Winning Pingelly ham has X Factor

Kate MatthewsCountryman

If you want to celebrate Christmas with WA's best boneless ham, you better get your order in fast.

In July, during Australian Ham Week, Maurice and Sandra Gait, of Pingelly Quality Meats, were judged to have the best boneless ham in the State.

Last year they sold 1.8 tonnes of ham and this year are hoping to sell more than two tonnes.

Using fresh Plantagenet Pork, the Gaits say they have a secret ingredient, dubbed the X Factor, in a recipe they developed.

"Usually we don't sell many hams until Christmas and only sell a few slices on the machine until the end of the financial year," Mr Gaits said.

"But this year, since we won the award, we have gone from selling 8kg of sliced ham to 70kg plus six to eight legs on the bone every week."

For the last six months, the Gaits have been stockpiling hams for Christmas and are cooking every day to ensure they meet demand.

"It takes us four days to cure each leg of ham," Mrs Gaits said.

With a strong following of local customers, word of the best ham has spread, resulting in travellers stopping in as well as orders coming from Perth, Beverley, Kojonup and farther south.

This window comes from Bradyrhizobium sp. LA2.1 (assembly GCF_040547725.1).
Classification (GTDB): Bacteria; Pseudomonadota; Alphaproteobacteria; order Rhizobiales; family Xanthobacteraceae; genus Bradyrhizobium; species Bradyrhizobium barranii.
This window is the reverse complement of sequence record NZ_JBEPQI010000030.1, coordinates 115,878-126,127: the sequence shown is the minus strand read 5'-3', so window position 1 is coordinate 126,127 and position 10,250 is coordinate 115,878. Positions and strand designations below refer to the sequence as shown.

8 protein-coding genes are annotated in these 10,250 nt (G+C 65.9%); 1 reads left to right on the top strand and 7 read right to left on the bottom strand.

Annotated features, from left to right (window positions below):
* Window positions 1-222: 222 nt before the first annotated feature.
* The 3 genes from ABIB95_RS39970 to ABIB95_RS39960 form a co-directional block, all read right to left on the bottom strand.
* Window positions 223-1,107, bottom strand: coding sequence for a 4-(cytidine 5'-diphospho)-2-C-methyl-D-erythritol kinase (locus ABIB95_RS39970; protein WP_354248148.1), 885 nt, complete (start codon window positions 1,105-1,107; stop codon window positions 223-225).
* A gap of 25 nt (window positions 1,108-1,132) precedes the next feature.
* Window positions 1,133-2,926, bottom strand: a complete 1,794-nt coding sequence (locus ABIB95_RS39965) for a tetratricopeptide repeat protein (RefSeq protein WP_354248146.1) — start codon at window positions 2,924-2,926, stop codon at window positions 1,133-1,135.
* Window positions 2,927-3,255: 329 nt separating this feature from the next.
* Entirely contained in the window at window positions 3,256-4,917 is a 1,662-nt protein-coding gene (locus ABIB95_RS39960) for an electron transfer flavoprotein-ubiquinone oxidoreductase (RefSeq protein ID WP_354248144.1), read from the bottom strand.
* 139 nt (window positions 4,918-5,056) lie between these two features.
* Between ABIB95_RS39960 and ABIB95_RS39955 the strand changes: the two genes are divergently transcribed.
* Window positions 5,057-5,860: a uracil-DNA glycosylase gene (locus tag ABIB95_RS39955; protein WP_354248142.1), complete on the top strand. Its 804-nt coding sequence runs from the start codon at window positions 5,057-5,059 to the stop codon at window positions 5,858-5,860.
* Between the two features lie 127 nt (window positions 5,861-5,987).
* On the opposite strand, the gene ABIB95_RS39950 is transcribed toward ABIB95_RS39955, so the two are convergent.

Australian Pork Ltd national account manager Martin Carr said ham sales in December were at least three times the monthly average.

But Mr Carr said a problem for the Australian pork industry was imports made up about 70 per cent of ham sales.

Every week 2600 tonnes of subsidised, foreign pig meat worth around $10 million arrives on Australian docks from the US, Canada, and Denmark, destined for local ham, bacon and smallgoods makers.

"There are two fail-safe ways of ensuring what you are buying at Christmas time is Australian grown pork," Mr Carr said.

"First, look for the distinctive pink Australian PorkMark and second, if it's ham on the bone it also guarantees it is Australian grown."

There are 318 butchers and smallgoods producers licensed to carry the Australian PorkMark on their Australian-grown pork products.

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